The regimen includes Merck’s nucleoside reverse transcriptase translocation inhibitor islatravir and Gilead’s potential capsid inhibitor lenacapavir


The regimen comprises Merck’s islatravir and Gilead’s lenacapavir. (Credit: Steve Buissinne from Pixabay.)

Gilead Sciences and Merck have initiated a Phase 2 clinical study of their investigational oral regimen to treat HIV in people who are virologically suppressed on antiretroviral therapy.

The regimen comprises Merck’s nucleoside reverse transcriptase translocation inhibitor islatravir and Gilead’s potential capsid inhibitor lenacapavir.

In independent clinical studies, the regimen has shown activity at low dosages.

The Phase 2 trial evaluates the safety and antiviral effect of the regimen, with a proportion of study participants with HIV-1 RNA viral load ≥ 50 c/mL as the primary endpoint.

Merck and Gilead initially collaborated in March this year to develop and commercialise a long-acting, investigational treatment for HIV, which combine islatravir and lenacapavir.

Gilead Sciences HIV clinical development vice president Jared Baeten said: “Partnerships and collaborations are critical to continuing the tremendous progress that has been made toward ending the HIV epidemic.

“This innovative research collaboration builds on the efforts of both companies to help make the end of the epidemic a reality through continued scientific advances in HIV.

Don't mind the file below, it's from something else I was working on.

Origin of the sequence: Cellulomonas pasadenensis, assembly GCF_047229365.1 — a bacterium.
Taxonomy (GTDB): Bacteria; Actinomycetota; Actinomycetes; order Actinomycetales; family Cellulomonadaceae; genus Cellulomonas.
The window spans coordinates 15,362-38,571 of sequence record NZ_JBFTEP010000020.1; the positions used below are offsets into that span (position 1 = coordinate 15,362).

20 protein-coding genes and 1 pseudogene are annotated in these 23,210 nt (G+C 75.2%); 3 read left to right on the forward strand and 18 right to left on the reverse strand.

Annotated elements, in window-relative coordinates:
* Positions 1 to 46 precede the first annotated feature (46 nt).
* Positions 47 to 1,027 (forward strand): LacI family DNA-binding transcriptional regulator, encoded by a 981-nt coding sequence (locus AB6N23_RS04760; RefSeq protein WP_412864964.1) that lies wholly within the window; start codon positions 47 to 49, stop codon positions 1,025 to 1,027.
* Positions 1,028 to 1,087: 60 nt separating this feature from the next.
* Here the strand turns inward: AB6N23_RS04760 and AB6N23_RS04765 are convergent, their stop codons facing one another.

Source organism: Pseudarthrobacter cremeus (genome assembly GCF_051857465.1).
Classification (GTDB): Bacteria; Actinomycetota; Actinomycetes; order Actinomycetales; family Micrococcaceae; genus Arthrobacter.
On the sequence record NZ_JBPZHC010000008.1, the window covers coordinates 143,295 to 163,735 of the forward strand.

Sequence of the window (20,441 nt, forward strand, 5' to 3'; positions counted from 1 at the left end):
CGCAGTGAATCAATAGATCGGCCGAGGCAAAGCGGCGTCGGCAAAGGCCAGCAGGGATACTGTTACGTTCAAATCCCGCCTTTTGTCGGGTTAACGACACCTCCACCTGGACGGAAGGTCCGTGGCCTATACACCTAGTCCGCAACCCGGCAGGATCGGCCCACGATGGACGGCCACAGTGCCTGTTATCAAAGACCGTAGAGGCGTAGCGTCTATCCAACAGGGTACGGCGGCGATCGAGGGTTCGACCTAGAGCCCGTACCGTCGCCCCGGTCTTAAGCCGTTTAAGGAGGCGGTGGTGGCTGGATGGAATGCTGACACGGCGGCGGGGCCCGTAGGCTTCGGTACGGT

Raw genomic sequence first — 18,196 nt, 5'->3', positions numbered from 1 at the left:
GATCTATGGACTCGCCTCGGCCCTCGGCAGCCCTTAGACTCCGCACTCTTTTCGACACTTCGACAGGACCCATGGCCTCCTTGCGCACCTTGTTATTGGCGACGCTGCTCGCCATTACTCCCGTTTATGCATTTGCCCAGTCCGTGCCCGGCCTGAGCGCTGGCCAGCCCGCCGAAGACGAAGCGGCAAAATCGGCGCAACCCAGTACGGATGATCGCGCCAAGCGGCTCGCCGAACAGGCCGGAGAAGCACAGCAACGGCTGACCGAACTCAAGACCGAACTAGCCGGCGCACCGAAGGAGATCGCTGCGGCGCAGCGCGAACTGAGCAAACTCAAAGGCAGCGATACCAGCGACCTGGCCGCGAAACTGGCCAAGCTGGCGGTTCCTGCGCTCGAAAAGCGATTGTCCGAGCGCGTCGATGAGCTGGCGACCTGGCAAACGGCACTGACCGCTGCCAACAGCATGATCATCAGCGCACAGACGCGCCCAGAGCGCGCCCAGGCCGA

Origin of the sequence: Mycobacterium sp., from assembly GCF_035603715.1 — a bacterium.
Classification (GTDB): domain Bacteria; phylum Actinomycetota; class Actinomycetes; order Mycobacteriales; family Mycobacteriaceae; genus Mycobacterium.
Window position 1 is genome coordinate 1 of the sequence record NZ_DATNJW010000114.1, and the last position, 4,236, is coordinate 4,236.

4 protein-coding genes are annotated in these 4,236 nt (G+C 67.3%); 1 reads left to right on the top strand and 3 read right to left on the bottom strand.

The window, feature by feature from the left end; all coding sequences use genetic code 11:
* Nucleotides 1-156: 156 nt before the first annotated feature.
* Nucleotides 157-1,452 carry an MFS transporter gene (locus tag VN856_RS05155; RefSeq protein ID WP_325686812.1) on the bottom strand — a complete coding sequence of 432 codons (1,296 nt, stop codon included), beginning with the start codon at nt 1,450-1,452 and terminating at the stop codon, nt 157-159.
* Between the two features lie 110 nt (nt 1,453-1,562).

“Initiating the trial represents an important step forward toward our goal of offering long-acting options that can help address the differentiated needs and preferences of the diverse range of people living with HIV.”

With long half-lives, both islatravir and lenacapavir would support the further development as an investigational regimen with long-acting oral and injectable formulations.

The once-daily, single-tablet oral regimens are already available for HIV patients.

The regimen that allows less frequent dosing is expected to address the preference considerations, along with issues related to stigma, adherence, and privacy.

Lenacapavir and islatravir, as standalone therapies and in combination, have not received any regulatory approval, and their safety and efficacy have not been established.

Merck Research Laboratories infectious diseases global clinical development vice president Joan Butterton said: “The initiation of this study is key to further understanding the potential of islatravir and lenacapavir in combination for the treatment of HIV-1.”

Earlier this month, Gilead Sciences secured the expanded US Food and Drug Administration (FDA) approval for a low-dose formulation of its Biktarvy to treat HIV in children.